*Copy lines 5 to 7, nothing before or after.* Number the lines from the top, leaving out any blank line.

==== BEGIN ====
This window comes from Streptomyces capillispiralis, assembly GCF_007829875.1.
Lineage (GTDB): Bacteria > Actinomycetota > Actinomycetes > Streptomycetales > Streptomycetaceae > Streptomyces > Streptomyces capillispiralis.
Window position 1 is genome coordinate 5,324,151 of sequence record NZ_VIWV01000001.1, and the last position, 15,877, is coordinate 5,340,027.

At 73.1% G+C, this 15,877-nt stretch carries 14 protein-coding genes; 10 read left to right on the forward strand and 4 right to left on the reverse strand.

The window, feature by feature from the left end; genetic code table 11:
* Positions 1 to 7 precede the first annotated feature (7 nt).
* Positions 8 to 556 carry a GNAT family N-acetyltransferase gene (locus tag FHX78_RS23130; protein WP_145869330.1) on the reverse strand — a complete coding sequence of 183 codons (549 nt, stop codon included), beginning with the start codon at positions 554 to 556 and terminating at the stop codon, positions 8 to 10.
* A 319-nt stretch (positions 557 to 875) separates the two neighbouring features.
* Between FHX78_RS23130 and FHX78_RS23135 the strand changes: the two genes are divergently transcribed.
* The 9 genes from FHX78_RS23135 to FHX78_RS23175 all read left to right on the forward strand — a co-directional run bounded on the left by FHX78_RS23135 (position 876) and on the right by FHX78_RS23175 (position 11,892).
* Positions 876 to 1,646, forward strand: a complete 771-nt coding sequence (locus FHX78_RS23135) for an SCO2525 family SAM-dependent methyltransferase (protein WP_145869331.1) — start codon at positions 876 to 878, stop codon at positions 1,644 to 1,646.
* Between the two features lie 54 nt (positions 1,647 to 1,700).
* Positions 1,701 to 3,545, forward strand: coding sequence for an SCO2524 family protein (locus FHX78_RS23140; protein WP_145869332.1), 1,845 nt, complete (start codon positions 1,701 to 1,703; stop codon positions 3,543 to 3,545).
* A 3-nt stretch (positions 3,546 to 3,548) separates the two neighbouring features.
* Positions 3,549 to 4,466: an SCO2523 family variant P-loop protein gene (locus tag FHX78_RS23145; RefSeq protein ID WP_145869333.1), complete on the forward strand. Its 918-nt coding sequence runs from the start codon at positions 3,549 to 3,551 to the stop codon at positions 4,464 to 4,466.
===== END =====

The window, feature by feature from the left end; genetic code table 11:
* Positions 1 to 7 precede the first annotated feature (7 nt).
* Positions 8 to 556 carry a GNAT family N-acetyltransferase gene (locus tag FHX78_RS23130; protein WP_145869330.1) on the reverse strand — a complete coding sequence of 183 codons (549 nt, stop codon included), beginning with the start codon at positions 554 to 556 and terminating at the stop codon, positions 8 to 10.